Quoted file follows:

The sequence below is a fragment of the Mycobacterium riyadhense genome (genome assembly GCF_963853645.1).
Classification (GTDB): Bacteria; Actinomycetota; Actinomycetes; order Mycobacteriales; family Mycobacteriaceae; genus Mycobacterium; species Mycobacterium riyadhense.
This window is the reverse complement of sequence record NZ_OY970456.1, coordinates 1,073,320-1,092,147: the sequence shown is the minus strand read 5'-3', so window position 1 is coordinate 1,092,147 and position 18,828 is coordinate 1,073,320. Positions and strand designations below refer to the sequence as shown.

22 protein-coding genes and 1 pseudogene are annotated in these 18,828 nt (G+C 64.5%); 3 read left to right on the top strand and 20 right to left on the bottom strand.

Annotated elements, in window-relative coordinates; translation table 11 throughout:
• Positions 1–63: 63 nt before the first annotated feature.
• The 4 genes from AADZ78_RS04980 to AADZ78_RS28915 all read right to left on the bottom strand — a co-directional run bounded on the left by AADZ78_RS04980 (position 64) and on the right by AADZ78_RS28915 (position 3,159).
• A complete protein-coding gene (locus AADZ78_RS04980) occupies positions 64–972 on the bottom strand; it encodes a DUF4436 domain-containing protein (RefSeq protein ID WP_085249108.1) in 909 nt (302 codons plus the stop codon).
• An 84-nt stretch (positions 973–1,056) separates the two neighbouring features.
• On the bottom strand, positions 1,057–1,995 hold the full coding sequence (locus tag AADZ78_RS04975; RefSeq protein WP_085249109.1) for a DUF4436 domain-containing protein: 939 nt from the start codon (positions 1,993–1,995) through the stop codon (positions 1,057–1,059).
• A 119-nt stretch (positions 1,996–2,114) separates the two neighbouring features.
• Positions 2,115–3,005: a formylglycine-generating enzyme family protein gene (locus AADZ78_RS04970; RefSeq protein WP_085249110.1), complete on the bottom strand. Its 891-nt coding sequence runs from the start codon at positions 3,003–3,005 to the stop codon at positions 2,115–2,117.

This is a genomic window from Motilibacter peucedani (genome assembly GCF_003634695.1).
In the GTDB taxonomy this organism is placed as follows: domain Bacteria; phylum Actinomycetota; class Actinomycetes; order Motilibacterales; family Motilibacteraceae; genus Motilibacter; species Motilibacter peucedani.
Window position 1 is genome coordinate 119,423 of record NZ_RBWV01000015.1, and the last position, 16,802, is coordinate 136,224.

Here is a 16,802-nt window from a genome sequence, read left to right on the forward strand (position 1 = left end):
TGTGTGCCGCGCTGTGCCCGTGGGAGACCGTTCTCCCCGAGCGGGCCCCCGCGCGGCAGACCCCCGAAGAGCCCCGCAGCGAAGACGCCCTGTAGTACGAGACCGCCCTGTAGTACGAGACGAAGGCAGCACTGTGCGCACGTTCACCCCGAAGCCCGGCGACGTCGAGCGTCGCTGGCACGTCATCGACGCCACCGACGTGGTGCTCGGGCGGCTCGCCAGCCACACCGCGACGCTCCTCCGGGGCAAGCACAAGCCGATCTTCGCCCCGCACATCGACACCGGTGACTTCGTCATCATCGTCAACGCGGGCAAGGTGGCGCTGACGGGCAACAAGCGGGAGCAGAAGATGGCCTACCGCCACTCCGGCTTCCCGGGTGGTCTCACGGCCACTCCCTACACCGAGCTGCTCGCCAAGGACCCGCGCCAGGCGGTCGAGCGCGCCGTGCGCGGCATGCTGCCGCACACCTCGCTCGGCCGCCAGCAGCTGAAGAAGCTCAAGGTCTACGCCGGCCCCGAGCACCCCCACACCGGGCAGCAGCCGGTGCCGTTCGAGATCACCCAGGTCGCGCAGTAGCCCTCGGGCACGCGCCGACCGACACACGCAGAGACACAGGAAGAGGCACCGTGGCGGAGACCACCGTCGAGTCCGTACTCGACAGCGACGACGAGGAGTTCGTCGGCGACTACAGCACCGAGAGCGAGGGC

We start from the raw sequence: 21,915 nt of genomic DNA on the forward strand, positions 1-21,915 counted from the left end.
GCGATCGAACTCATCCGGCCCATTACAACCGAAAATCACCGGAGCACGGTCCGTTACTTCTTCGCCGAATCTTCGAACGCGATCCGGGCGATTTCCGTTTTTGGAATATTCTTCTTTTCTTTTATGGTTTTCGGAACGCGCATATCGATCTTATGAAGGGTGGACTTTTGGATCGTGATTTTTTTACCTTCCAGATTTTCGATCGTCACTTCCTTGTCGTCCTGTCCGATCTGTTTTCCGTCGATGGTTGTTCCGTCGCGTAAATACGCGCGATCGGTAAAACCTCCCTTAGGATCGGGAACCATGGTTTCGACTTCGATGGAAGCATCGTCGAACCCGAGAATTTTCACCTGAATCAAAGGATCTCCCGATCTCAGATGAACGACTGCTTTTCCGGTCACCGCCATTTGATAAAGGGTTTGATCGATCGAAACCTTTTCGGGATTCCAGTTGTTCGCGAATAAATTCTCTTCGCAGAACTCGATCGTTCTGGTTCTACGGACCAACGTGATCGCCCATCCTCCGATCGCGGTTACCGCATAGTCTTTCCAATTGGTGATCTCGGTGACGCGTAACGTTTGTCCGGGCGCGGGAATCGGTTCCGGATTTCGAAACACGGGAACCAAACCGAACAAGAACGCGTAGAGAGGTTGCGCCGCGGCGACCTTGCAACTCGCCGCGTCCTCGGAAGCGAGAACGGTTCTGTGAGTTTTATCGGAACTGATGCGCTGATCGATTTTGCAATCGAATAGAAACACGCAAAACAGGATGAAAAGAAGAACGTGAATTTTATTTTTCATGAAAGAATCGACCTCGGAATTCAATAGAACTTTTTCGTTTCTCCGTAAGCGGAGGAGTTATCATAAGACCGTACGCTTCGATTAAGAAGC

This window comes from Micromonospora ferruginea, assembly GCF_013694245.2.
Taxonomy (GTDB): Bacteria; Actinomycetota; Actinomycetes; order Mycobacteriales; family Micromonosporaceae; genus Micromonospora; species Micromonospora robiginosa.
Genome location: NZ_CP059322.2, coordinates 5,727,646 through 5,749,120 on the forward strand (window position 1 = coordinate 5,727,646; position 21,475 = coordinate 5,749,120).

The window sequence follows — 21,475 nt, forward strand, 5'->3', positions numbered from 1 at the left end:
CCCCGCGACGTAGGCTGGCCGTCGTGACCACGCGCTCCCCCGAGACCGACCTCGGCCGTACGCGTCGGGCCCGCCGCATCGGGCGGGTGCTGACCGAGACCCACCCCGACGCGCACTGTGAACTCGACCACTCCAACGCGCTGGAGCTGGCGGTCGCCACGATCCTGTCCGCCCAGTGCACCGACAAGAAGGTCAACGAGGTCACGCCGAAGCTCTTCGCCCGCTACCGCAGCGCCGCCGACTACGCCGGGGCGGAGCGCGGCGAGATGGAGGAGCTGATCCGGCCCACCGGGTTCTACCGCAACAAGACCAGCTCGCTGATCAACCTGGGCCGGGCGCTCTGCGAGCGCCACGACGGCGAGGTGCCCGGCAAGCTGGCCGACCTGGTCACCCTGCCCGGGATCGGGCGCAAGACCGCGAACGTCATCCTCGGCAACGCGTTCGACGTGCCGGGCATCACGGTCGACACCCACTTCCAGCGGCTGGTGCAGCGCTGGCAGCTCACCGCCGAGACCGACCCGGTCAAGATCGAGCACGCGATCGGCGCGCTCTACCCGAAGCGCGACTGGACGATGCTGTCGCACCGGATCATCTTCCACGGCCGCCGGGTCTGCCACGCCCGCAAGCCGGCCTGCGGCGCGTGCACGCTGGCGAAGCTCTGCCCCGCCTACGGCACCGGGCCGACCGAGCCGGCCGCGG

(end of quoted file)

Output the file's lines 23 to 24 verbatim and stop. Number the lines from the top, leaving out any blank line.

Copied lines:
The window sequence follows — 21,475 nt, forward strand, 5'->3', positions numbered from 1 at the left end:
CCCCGCGACGTAGGCTGGCCGTCGTGACCACGCGCTCCCCCGAGACCGACCTCGGCCGTACGCGTCGGGCCCGCCGCATCGGGCGGGTGCTGACCGAGACCCACCCCGACGCGCACTGTGAACTCGACCACTCCAACGCGCTGGAGCTGGCGGTCGCCACGATCCTGTCCGCCCAGTGCACCGACAAGAAGGTCAACGAGGTCACGCCGAAGCTCTTCGCCCGCTACCGCAGCGCCGCCGACTACGCCGGGGCGGAGCGCGGCGAGATGGAGGAGCTGATCCGGCCCACCGGGTTCTACCGCAACAAGACCAGCTCGCTGATCAACCTGGGCCGGGCGCTCTGCGAGCGCCACGACGGCGAGGTGCCCGGCAAGCTGGCCGACCTGGTCACCCTGCCCGGGATCGGGCGCAAGACCGCGAACGTCATCCTCGGCAACGCGTTCGACGTGCCGGGCATCACGGTCGACACCCACTTCCAGCGGCTGGTGCAGCGCTGGCAGCTCACCGCCGAGACCGACCCGGTCAAGATCGAGCACGCGATCGGCGCGCTCTACCCGAAGCGCGACTGGACGATGCTGTCGCACCGGATCATCTTCCACGGCCGCCGGGTCTGCCACGCCCGCAAGCCGGCCTGCGGCGCGTGCACGCTGGCGAAGCTCTGCCCCGCCTACGGCACCGGGCCGACCGAGCCGGCCGCGG